Trade in education

By Wilhelm Neurohr, January 2015

The controversial TTIP and TISA free trade agreements threaten sell off culture and education.

Photo: © pontchen/

The endeavour by educational institutions to make financial profits on the stock exchange, such as the Anglo-American “Phorms AG” tried to do in its time, is now to be continued on a grand scale – with the help of a highly controversial transatlantic free trade agreement between the EU and the USA, TTIP for short, as well as an even further-reaching global agreement, abbreviated to TISA, which is currently being negotiated in parallel. The Waldorf schools with their non-profit character will not remain unaffected either.

Economists consider the education sector to be one of the biggest growth markets. The international financial markets are hoping for profits of 2.5 trillion dollars through the international “trade in education” on the booming “education market”. That is why at the instigation of influential lobbying networks transnational free trade now has its sights on culture and education after the already profitable privatisation of public energy and water supplies, and further trillions of profits are expected with the start of the complete privatisation of health systems.

Profit through “trade in education”

Private commercial education groups, further education providers and commercial kindergarten and crèche operators have long been pushing to enter the booming education market while at the same time talking down the public education system (including not-for-profit private schools). It has been possible to observe a great leap in the number of commercial higher education institutions and their external branches funded by large corporations: the 298 public higher education institutions in Germany are opposed by 129 commercial institutions. And even in the public higher education institutions funding from business means that the latter meanwhile has a say in research and teaching so that the freedom and independence of academia are at risk.

The more than 34,000 schools in Germany alone are deemed to posses great market potential; together with the vocational schools (2.5 million pupils) they teach more than eleven million pupils; well over 5,000 schools are privately funded with 726,000 pupils. Then there are almost 1,000 adult education institutions with nine million attendees per year and other further education institutions. There is justified concern that the interests of the current education and school providers will be neglected when the largest free trade zone in the world – with more than 800 million inhabitants and almost 60 percent of the global gross domestic product as well as 40 percent of world trade – will dictate the rules in a couple of years at the latest and initiate the commercialisation of the education market as well.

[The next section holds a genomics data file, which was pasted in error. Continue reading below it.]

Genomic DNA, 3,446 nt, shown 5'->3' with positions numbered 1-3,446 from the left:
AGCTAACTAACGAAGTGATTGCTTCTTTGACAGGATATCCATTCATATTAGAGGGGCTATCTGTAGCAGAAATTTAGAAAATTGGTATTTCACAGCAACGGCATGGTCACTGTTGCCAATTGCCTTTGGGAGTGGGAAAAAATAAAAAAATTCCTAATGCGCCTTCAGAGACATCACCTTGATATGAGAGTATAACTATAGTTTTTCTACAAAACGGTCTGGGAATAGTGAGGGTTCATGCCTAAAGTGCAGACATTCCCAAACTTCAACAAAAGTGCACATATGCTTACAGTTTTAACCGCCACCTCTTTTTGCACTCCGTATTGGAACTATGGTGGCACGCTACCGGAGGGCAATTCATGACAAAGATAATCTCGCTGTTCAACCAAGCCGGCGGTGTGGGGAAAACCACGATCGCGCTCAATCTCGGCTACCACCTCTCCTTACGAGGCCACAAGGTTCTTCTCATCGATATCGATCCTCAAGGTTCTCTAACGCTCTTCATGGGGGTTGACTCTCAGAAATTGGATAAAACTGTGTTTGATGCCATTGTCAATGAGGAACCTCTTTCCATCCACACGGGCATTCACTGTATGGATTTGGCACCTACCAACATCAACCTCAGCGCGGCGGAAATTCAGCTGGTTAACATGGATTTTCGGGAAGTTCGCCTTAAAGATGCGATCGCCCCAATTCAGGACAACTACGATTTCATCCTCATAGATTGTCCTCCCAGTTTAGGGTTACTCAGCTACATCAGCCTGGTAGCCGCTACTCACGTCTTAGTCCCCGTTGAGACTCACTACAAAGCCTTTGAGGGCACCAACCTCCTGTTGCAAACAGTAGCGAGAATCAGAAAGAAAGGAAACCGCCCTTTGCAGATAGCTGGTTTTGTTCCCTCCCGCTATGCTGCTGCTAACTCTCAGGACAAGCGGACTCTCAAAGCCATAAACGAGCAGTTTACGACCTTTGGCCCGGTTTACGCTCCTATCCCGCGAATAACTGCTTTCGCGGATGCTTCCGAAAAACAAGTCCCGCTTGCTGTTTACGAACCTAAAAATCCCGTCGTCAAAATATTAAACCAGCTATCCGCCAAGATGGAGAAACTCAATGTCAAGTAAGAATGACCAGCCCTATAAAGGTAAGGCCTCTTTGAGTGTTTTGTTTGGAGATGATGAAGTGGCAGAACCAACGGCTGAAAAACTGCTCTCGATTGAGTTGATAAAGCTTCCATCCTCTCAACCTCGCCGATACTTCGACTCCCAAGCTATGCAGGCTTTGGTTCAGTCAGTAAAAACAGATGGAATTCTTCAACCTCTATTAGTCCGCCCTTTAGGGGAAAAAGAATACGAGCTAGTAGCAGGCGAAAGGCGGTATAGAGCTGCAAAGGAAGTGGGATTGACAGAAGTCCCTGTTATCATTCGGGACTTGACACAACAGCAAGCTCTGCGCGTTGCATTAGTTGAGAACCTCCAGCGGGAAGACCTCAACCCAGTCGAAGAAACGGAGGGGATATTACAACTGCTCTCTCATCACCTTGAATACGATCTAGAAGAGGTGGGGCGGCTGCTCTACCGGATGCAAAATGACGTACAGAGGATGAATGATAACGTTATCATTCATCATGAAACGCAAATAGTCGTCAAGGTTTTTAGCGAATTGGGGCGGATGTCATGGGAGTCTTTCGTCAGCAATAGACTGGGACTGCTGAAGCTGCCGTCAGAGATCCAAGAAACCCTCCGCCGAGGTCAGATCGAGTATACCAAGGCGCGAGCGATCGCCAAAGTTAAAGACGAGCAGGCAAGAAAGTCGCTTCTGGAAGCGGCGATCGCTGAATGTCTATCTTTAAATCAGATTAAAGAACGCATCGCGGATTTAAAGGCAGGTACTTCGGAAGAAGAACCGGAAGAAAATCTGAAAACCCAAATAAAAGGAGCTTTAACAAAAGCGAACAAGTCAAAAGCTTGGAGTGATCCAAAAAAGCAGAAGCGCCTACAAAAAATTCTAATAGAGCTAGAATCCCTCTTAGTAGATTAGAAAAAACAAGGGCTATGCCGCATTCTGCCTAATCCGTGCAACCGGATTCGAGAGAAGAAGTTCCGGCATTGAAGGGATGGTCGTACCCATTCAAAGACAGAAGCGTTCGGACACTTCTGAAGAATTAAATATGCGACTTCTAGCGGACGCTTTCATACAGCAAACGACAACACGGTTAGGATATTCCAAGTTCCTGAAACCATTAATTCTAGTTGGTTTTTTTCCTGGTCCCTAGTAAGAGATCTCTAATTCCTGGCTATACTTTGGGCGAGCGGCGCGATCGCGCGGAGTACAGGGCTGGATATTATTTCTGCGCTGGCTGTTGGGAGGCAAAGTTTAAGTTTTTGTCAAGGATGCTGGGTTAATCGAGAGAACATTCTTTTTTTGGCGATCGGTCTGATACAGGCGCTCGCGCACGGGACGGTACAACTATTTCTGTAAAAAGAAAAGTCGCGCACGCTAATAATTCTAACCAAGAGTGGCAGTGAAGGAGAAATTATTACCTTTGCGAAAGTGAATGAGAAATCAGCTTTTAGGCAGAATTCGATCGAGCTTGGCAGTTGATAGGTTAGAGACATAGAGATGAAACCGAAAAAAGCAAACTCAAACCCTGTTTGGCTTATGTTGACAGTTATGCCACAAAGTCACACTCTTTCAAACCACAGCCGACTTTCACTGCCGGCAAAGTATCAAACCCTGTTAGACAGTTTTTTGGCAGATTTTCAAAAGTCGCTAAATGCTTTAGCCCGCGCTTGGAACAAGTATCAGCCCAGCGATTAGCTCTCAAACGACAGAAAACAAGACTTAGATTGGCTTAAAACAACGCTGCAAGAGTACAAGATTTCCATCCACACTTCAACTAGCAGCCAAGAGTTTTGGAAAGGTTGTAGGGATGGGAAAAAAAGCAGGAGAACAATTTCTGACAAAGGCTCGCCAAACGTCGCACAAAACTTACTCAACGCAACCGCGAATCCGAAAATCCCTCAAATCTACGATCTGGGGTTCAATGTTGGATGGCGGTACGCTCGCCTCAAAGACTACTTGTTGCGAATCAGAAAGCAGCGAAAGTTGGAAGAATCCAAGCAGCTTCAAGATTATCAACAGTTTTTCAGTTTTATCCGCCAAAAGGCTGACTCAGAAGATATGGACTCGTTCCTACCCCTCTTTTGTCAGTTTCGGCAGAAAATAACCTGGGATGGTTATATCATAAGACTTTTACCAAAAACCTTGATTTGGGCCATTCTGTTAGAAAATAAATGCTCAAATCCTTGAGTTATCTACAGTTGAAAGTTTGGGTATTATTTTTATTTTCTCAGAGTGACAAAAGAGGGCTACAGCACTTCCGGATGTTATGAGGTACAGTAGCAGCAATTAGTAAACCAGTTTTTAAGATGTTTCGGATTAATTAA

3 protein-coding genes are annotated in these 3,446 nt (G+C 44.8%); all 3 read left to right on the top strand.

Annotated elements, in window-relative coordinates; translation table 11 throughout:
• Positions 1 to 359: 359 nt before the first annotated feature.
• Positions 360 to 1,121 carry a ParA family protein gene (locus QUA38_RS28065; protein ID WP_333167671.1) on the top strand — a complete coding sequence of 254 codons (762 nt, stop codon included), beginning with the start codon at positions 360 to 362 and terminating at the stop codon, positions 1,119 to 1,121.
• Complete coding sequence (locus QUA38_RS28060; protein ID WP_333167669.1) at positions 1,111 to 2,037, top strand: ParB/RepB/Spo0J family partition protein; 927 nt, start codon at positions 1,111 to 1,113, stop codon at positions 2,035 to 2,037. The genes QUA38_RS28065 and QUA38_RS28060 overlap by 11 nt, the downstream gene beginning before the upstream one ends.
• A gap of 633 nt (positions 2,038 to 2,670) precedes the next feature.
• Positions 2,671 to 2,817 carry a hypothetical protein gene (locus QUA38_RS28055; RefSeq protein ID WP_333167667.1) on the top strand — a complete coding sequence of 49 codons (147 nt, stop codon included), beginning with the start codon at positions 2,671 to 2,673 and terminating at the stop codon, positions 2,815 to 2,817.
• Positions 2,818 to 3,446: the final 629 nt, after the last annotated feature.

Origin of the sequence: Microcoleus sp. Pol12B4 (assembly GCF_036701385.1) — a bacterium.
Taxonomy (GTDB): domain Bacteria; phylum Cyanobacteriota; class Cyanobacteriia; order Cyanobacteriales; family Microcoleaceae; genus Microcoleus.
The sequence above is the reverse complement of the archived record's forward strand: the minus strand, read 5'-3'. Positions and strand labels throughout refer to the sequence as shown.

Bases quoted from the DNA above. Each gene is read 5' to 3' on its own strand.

The aim of the free trade agreement is that public institutions, including the privately sponsored state-accredited alternative schools, can no longer be funded or that commercial education providers have to be funded in the same way. In addition, educational provision is to be put out to tender transnationally in which case commercial providers can act as competitors. The lobby of private providers will be involved in drawing up the tender criteria. This could well mean the beginning of the end of the establishment of free and independent schools, or at best the end of state support for and recognition of them in the event that a competing school is established on a commercial basis in the same location.

Education must not be taken over by commerce

If until now it was a matter of doing away with the outdated view that our schooling had to be built on a state basis alone instead of on the independent initiative and organisational freedom of those actually involved in school life, it is now a matter of defending against education and culture being taken over by economic actors with a profit interest for their own benefit instead of the common good, primarily large transnational service and education groups. Their interests are being placed above the democratically legitimised state provision in the secretly negotiated free trade agreements. What citizens and their parliaments think about it is only of secondary importance.

Business becomes dominant over the rights and cultural spheres and suffocates individual freedom and social impulses. And it wants to make incisive inroads into the educational landscape. But culture and education as elementary civil rights represent non-economic societal tasks and services of human beings for one another and the commonality, not for the markets; they have their own non-economic value. That is why they are out of place as “commodities” or “products” with commodity status in pseudo markets for “consumers of culture and education” because the profit-oriented commercial markets cannot produce any cultural goods or achievements but prevent the latter if they are not remunerative.